The trip into Porto was sedate compared with the exercise of getting on the train. It was only an hour, and we entered the city across one of the many bridges over the River Douro. Porto is a pretty town in the evening, and I saw lots of intriguing abandoned buildings from our vantage point high above the streets. We pulled into Campanhã station about 7pm, and got on the subway. Porto’s metro system is the best I’ve ever seen. It’s only seven years old, and it shows. The trains look like spacecraft, wide and sleekly pointed, with huge doors and folding seats whose upholstery hasn’t even frayed yet. The stations are huge and airy, and the fare-checking system is an unobtrusive arc of widely-spaced posts with magnetic-detection spots that you just wave the ticket across - not a turnstile to be seen. And everything, including inside the tunnels themselves, is sparkling clean. There are four lines, and about fifty stations. One trip costs €1.20 (about CAD$2.00) and you can get a day pass for €3.50. Granted that it was all built with the infrastructure money that flooded into Portugal when the country joined the EU, but still, it puts the Toronto Transit Commission to absolute shame.

The walk to the pensão from Trindade metro station seemed a lot longer than the kilometer or so that it really was, since we were hot, tired and footsore. But we had a private room waiting for us, with our own washroom and a door we could close, and that made it tolerable. We settled in and cleaned up, and I called a friend and former colleague of mine, Alexandre. I’d never met him in person before. It’s a strange world we live in these days, where you can have friends you’ve never met and whose faces you’ve never seen. Alex, I’m happy to report, was as kind, generous and courteous in person as he is through email (and his spoken English is excellent, whatever he believes). He took us on a drive through the city and bought us dinner so that we could try Porto’s traditional specialty, francesinha. It’s a sort of layered sandwich in a shallow bowl of something between soup and gravy - quite good, I thought, and nearly enough food for two meals for either me or Sheryl. It’s lucky we’d been on short rations for the last days, or we’d never have been able to finish them. We were all tired, though, and so Alexandre dropped us off back at the hotel at around 11, and we weren’t long out of bed. It had been a long day.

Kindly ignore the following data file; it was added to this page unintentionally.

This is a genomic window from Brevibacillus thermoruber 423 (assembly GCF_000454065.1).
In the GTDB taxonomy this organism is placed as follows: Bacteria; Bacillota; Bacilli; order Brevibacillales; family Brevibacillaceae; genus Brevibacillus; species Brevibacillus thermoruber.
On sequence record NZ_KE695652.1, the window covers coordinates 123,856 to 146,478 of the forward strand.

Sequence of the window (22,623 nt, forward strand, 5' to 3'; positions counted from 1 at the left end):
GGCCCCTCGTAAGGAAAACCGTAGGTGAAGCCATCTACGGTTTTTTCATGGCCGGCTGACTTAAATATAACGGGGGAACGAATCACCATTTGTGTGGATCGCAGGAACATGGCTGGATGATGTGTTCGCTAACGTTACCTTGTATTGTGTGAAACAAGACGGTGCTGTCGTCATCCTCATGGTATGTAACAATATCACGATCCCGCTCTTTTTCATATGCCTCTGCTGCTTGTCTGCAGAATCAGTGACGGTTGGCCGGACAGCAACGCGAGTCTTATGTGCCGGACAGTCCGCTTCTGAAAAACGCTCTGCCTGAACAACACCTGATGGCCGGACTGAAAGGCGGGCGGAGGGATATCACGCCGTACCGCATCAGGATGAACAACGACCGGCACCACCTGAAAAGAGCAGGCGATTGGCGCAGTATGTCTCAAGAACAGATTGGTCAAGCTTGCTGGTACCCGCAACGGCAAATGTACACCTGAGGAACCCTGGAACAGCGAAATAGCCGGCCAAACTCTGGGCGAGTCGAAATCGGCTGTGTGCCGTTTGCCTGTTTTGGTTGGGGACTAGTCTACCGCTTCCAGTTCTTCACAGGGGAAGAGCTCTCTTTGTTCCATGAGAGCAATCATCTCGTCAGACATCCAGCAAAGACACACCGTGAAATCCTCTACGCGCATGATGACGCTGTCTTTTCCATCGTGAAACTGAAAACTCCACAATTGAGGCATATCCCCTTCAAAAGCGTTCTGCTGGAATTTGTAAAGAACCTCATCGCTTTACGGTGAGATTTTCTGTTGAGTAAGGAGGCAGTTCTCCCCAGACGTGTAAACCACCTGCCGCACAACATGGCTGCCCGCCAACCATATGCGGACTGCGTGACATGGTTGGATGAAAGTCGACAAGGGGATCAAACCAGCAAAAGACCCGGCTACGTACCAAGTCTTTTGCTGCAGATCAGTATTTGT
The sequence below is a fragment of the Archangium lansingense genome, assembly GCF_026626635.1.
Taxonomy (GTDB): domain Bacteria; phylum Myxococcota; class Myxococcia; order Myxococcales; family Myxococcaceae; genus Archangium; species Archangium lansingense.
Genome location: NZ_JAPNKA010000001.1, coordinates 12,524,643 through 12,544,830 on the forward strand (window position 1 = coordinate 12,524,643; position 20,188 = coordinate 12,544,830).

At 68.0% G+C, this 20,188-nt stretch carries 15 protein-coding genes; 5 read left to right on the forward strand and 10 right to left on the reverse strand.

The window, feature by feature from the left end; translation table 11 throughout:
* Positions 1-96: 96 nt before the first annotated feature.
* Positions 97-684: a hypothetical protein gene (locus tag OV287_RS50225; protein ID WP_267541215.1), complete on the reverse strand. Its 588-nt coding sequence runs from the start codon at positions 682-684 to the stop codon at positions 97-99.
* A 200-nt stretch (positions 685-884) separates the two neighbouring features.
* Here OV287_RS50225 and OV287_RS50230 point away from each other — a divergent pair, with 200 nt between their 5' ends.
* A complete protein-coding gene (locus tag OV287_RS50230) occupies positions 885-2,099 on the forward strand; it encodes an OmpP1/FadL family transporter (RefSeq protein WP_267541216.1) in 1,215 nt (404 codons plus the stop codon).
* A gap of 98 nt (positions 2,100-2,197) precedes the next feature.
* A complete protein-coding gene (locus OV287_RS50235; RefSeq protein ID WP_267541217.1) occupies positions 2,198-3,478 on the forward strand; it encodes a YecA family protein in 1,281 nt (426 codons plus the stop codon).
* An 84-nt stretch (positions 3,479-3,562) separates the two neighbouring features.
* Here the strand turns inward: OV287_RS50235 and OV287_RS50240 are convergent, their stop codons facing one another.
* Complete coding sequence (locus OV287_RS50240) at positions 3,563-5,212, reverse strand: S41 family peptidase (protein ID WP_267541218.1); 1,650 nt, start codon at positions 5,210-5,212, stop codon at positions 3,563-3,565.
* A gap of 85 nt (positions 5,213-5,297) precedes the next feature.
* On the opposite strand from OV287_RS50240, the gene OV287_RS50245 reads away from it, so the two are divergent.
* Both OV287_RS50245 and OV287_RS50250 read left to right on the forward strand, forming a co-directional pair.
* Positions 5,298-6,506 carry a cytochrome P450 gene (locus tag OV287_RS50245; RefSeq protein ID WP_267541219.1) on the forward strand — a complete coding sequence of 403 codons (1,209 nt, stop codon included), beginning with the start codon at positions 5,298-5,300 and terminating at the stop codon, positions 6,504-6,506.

Chris Liberty - Dispatches from a Gentleman Adventurer
Being the internal dialog of a vagabond who chased his own tail across five continents for 4 years and 2 days from May 2008 to May 2012, in search of something that never really became clear.
This travelogue comprises 16,426 photographs and 402,515 words in 307 dispatches written from 335 places in 52 countries on 6 continents around the world.